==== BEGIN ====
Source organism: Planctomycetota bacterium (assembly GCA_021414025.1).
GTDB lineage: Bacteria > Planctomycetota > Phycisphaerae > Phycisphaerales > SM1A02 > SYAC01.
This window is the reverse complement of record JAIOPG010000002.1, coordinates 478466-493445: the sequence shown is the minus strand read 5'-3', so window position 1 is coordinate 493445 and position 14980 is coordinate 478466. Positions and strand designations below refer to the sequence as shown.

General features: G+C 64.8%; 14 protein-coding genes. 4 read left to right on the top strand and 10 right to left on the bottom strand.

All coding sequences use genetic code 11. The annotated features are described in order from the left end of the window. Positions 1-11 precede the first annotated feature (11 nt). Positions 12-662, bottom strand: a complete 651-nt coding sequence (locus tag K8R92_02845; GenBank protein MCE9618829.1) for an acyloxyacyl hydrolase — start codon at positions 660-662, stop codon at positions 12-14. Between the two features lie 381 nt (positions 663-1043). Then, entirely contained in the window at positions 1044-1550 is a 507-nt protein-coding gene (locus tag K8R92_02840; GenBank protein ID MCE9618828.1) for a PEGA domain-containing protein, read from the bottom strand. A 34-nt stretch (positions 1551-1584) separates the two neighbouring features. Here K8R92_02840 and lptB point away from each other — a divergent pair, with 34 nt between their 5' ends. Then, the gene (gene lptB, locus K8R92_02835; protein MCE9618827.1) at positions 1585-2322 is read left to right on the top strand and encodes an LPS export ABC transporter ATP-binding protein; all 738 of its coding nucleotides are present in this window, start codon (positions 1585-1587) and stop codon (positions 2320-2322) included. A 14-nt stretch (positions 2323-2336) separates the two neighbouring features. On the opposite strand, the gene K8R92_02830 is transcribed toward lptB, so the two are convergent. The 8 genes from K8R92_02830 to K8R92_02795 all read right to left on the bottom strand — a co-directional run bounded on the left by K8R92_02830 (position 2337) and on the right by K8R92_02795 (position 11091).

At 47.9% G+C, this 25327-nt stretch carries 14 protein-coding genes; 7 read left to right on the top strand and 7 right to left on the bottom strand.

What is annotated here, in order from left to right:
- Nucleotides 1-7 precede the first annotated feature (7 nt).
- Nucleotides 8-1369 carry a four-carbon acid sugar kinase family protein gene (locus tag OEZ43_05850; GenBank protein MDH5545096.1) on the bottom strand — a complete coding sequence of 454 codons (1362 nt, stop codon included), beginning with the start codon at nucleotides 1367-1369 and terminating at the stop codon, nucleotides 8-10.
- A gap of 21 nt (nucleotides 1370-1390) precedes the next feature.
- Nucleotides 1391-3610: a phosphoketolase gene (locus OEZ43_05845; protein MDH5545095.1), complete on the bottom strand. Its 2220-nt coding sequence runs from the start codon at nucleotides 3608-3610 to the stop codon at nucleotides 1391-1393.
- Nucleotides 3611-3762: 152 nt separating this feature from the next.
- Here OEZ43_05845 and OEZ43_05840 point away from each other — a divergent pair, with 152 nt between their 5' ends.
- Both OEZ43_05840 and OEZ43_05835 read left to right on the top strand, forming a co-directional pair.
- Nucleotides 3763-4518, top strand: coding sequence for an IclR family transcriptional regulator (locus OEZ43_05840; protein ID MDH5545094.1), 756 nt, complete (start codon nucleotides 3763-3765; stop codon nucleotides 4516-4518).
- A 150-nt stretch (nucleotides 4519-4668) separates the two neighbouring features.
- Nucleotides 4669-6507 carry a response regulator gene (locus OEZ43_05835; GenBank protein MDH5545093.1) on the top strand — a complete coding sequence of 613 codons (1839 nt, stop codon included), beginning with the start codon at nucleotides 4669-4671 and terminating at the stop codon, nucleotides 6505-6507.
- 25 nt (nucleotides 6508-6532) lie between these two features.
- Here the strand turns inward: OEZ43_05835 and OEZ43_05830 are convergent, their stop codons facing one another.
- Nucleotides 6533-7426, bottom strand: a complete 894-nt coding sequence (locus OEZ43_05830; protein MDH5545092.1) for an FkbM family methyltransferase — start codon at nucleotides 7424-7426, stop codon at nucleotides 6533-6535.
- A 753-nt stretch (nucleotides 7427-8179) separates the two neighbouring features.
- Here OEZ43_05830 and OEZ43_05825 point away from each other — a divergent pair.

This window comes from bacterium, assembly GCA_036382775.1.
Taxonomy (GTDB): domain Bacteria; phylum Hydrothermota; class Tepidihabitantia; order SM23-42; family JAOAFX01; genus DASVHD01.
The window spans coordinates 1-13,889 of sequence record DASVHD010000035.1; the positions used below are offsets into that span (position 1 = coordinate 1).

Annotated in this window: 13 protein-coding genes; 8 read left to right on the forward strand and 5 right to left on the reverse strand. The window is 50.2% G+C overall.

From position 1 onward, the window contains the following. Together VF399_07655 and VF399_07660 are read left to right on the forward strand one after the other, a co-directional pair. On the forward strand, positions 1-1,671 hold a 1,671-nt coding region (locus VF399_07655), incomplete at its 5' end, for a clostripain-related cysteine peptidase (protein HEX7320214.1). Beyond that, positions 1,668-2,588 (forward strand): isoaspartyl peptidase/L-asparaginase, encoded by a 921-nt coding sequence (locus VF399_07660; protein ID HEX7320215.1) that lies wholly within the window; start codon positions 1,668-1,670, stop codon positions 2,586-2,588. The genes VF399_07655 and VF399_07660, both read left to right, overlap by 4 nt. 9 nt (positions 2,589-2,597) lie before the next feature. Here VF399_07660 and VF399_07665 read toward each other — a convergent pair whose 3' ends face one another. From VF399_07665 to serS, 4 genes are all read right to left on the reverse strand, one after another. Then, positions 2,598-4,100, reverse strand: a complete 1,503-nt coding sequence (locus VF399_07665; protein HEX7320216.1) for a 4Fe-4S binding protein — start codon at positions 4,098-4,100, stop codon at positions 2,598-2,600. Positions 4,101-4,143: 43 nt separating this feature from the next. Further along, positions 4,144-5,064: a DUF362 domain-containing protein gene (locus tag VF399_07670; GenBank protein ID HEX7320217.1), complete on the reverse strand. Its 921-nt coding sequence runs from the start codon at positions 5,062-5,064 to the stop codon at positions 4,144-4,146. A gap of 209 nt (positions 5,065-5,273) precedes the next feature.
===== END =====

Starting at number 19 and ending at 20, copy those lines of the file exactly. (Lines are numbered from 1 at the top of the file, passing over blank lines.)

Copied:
- Here the strand turns inward: OEZ43_05835 and OEZ43_05830 are convergent, their stop codons facing one another.
- Nucleotides 6533-7426, bottom strand: a complete 894-nt coding sequence (locus OEZ43_05830; protein MDH5545092.1) for an FkbM family methyltransferase — start codon at nucleotides 7424-7426, stop codon at nucleotides 6533-6535.